A Crysis on the Homefront

Aloha! Given my recent discussion of FPS games and the highlight of one of my referenced articles being Homefront, I figured I’d give a bit of an update now that I’ve finished playing it and also pair it with my initial impressions of Crysis 2.

So, in my previous discussion(s) I talked about how the length of a single player FPS (First Person Shooter) campaign will naturally vary given the game and the varying levels of detail, storytelling etc… That being said, I can say that Homefront felt far too short. Many people have complained that games such as Call of Duty: Black Ops and both of the Modern Warfare games are short, but while I felt personally these other games were a little on the short side, their stories unfurled and concluded in logical ways. In contrast to these games, however, Homefront was decidedly too short. To prevent spoiling any of the plot for people I won’t mention specific but the game stops right at the point where you would imagine that you are about to head into a massive battle to retake a US city. What instead happens is you assault a bridge into that city and then once you take the bridge, BOOM, Game Over. The whole storyline of the game right from the beginning and the reason the player finds himself as part of the resistance is because the player’s character is supposed to be especially suited for aiding in the takeover of the city in question. Granted the skills they mention as necessary do help one get to the bridge assault in the first place, but on and on throughout the game the whole goal of the resistance is to takeover the city, not just get there and control a single bridge.

Despite this deeply unsatisfying ending (which is not because of the brevity of the campaign but the point at which it concludes) the game is somewhat enjoyable. It’s a good shooter, great graphics, nice standard FPS mechanics but the intro scene which literally had my jaw wide open with shock and disgust is never matched. There’s even an almost equally shocking scene further into the game where we’re shown what the enemy is doing to the people it’s finished with but for one reason or another the impact of that scene is totally lost. I’m not sure whether it’s the firefight just after it or just before it or whether it’s the fact that it takes place in a rather badly lit area at night and the true face of the situation is hard to discern but I personally shrugged it off as just a part of the scenery, which is fairly contrary to my normal reaction to these kind of things. (Apologies again for the vagueness but I don’t want to ruin anything for anyone)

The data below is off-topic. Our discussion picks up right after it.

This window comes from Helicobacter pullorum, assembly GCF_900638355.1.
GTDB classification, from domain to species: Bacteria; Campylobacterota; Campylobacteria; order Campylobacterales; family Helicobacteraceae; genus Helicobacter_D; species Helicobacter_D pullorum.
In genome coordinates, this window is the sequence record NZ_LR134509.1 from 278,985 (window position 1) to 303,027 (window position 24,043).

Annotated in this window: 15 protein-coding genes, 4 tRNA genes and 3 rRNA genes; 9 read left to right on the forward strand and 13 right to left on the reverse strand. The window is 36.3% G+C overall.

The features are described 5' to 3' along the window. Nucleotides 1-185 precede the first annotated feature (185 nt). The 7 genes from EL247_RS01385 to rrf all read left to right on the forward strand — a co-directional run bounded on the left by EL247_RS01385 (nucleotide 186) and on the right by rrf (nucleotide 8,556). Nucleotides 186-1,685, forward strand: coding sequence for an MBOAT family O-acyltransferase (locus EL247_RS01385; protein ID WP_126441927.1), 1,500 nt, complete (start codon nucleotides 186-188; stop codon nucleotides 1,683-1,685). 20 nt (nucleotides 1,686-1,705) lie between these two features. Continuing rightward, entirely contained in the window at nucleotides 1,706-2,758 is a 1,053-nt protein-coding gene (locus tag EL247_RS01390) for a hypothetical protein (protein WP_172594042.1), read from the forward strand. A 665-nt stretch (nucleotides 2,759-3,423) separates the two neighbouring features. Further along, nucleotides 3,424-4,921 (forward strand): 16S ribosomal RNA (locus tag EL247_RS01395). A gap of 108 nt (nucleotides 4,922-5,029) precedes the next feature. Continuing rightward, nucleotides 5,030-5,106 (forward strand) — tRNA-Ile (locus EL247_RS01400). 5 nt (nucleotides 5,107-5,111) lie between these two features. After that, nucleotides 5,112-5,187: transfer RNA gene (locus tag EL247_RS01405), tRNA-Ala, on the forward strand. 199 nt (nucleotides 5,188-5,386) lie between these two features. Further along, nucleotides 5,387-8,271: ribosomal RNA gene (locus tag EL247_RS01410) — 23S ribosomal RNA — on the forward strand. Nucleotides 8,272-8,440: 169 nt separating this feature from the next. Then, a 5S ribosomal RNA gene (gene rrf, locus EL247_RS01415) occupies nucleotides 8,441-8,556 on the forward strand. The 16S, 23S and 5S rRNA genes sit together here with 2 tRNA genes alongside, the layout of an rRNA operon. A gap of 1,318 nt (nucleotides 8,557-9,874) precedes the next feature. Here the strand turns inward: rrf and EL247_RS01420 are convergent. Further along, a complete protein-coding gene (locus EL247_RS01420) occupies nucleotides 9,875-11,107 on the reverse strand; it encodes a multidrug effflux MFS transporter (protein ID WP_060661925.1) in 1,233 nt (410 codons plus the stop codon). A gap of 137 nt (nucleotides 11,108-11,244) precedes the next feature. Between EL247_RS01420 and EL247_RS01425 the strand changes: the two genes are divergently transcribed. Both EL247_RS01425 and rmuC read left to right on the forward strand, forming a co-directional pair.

That intensely emotional intro scene sets things up so nicely for the rest of the game to full of anger-fuelled action, but it seems to just start with a bang and then fizzle out to an unsatisfying, undignified end. It’s a shame really.

So, upwards and onwards to Crysis 2. Dear sweet Zombie Jebus, what an awesome game!! I merely played 3 hours of it yesterday and I already love it. Remarkably it’s a marked improvement over the first two games, Crysis and Crysis: Warhead. While it’s yet another virus outbreak plot centred in New York city (like Prototype, I Am Legend etc…) the unique and awesome character of the Crysis backstory and the sheer power of the nanosuit make it a completely unique experience. While I eventually finished Crysis, I got bored with Crysis: Warhead and to be honest I’m rather sick of jungle/island based Crytek adventures given the Far Cry series and the two previous Crysis games so the urban landscape is not just a welcome relief but it feels so more natural and normal. The destruction of the city around you also brings lots of variety to the action. At one point you’re fending off an assault on a warehouse lab where enemies are lobbing grenades through the skylights and a helicopter is gunning for you and the next you’re using thermal vision to make your way through a massive cloud of dust after a tremor collapses the parkway you were about to traverse. Speaking of cool tech, the upgrades to the suit over the previous iteration is extremely welcome and the overhaul of the user interface is extremely intuitive. While the middle mouse interface is cool it doesn’t beat the quickfire swapping available with the keyboard shortcuts and certain things like Strength and Speed have been integrated into melee and running in very obvious and natural ways (though I would like the ability to run without draining my suit battery). Any game that lets you power kick an entire car 20m away is a great game in my book!

I also love the fact that you gain the option to add additional abilities to your suit, it felt very Deus Ex to me, which is great since I love that series and I’ve been eagerly anticipating Human Revolution for months now.

I still have a lot more of the game to play so I may just come back with a more in-depth review, but those are my initial impressions thus far!

Peace,
dj357

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